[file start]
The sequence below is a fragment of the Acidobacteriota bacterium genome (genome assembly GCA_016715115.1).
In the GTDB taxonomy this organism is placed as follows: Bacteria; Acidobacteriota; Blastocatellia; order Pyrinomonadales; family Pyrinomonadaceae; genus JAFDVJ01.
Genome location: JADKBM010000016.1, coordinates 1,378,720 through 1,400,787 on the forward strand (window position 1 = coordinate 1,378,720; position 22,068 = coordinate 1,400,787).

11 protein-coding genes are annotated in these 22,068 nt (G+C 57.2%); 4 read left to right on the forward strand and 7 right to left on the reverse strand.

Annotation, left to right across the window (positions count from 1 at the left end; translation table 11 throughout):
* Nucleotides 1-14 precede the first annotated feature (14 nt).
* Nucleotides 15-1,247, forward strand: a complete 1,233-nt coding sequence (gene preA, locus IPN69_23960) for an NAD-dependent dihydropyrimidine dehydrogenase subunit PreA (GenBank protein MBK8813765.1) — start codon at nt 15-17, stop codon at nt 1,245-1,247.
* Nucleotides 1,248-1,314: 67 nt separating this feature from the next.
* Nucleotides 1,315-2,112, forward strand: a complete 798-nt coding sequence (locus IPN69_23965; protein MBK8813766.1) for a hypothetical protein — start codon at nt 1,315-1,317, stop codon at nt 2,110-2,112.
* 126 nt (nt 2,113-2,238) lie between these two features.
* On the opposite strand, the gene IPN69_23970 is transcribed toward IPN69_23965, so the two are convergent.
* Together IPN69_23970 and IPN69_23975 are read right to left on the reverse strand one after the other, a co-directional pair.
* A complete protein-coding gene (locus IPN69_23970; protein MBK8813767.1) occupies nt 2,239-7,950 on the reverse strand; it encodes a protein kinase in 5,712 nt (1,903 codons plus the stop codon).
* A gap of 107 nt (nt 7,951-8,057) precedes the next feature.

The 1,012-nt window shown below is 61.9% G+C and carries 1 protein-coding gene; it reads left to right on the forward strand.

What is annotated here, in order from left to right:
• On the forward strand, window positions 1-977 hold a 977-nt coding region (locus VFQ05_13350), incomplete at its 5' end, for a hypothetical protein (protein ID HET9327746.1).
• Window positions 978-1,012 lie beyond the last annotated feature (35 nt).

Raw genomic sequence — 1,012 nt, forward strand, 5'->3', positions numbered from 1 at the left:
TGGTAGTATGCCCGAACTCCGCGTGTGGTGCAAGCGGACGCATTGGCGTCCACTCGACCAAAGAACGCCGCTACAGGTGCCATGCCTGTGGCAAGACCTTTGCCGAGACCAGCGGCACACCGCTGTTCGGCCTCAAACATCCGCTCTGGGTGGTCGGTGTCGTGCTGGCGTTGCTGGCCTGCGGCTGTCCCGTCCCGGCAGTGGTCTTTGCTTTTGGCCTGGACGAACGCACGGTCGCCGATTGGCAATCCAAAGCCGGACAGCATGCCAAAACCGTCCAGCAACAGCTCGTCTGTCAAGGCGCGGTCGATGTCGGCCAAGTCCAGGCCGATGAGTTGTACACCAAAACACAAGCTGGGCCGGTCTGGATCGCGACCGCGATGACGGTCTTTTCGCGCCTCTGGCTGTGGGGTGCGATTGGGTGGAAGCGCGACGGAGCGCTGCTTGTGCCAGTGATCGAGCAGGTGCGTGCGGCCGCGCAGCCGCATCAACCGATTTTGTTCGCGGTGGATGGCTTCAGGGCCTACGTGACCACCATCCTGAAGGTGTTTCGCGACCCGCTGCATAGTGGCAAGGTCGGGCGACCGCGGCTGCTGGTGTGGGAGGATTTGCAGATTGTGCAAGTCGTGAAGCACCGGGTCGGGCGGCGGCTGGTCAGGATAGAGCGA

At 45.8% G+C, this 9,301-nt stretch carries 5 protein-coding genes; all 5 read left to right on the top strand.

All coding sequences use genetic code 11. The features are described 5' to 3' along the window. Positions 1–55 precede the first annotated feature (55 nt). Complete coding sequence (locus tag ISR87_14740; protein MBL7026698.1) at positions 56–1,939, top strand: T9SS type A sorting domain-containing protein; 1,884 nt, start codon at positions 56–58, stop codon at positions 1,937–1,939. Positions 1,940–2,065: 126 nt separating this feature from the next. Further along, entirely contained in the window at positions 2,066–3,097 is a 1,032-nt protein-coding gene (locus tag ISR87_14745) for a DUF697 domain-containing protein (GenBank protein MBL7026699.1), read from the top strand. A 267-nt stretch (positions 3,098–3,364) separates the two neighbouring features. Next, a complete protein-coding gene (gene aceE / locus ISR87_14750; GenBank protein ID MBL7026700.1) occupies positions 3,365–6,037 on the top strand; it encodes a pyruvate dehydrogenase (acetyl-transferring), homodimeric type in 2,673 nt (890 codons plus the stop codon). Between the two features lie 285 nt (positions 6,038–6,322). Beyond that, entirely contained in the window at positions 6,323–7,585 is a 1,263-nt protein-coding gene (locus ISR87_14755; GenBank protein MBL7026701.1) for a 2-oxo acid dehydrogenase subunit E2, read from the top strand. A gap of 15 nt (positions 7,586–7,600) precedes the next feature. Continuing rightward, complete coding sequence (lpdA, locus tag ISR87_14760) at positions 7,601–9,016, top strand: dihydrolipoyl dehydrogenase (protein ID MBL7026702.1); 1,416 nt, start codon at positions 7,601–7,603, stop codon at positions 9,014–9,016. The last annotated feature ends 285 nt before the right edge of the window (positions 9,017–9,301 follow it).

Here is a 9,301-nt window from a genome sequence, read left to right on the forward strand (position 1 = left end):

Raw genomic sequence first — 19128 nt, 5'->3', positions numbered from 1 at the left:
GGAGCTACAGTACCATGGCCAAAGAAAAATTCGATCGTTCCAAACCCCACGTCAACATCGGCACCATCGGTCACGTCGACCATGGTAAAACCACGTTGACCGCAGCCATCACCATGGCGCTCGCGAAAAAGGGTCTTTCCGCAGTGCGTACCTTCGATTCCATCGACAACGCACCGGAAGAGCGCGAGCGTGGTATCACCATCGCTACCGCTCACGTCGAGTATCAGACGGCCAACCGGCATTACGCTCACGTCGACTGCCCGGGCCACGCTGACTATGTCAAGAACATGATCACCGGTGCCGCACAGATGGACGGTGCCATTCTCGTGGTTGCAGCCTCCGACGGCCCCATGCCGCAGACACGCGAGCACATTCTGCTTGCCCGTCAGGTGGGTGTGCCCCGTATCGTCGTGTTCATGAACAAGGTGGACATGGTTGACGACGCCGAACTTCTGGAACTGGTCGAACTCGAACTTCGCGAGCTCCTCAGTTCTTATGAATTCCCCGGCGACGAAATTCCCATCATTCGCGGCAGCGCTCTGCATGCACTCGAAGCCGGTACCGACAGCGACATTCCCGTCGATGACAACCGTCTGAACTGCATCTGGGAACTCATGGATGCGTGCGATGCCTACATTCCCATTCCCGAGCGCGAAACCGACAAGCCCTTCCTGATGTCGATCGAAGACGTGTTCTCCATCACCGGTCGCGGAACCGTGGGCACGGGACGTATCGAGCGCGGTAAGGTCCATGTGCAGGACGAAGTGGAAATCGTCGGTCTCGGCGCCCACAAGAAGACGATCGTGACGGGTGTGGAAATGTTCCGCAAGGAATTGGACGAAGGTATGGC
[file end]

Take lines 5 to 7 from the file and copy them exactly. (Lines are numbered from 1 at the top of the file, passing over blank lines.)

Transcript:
Annotation, left to right across the window (positions count from 1 at the left end; translation table 11 throughout):
* Nucleotides 1-14 precede the first annotated feature (14 nt).
* Nucleotides 15-1,247, forward strand: a complete 1,233-nt coding sequence (gene preA, locus IPN69_23960) for an NAD-dependent dihydropyrimidine dehydrogenase subunit PreA (GenBank protein MBK8813765.1) — start codon at nt 15-17, stop codon at nt 1,245-1,247.